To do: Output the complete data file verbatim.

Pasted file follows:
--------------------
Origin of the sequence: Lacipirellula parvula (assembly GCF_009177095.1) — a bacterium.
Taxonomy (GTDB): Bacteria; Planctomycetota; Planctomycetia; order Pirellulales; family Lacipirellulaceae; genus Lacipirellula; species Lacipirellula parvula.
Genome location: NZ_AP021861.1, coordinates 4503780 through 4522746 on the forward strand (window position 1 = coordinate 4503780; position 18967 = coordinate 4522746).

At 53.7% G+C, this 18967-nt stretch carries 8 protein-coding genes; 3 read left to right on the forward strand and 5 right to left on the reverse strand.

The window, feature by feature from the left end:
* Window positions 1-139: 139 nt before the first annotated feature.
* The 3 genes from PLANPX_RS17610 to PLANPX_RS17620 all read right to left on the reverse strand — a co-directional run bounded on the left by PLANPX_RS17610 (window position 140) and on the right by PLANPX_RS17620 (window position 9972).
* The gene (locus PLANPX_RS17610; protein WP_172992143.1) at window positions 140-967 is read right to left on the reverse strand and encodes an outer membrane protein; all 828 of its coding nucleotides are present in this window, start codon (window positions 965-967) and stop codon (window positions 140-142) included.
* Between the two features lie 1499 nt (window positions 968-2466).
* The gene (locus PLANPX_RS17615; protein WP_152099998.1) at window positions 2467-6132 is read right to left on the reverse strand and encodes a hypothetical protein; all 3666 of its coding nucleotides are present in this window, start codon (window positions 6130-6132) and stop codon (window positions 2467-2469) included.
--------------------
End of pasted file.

Origin of the sequence: Lacipirellula parvula (assembly GCF_009177095.1) — a bacterium.
Taxonomy (GTDB): Bacteria; Planctomycetota; Planctomycetia; order Pirellulales; family Lacipirellulaceae; genus Lacipirellula; species Lacipirellula parvula.
Genome location: NZ_AP021861.1, coordinates 4503780 through 4522746 on the forward strand (window position 1 = coordinate 4503780; position 18967 = coordinate 4522746).

At 53.7% G+C, this 18967-nt stretch carries 8 protein-coding genes; 3 read left to right on the forward strand and 5 right to left on the reverse strand.

The window, feature by feature from the left end:
* Window positions 1-139: 139 nt before the first annotated feature.
* The 3 genes from PLANPX_RS17610 to PLANPX_RS17620 all read right to left on the reverse strand — a co-directional run bounded on the left by PLANPX_RS17610 (window position 140) and on the right by PLANPX_RS17620 (window position 9972).
* The gene (locus PLANPX_RS17610; protein WP_172992143.1) at window positions 140-967 is read right to left on the reverse strand and encodes an outer membrane protein; all 828 of its coding nucleotides are present in this window, start codon (window positions 965-967) and stop codon (window positions 140-142) included.
* Between the two features lie 1499 nt (window positions 968-2466).
* The gene (locus PLANPX_RS17615; protein WP_152099998.1) at window positions 2467-6132 is read right to left on the reverse strand and encodes a hypothetical protein; all 3666 of its coding nucleotides are present in this window, start codon (window positions 6130-6132) and stop codon (window positions 2467-2469) included.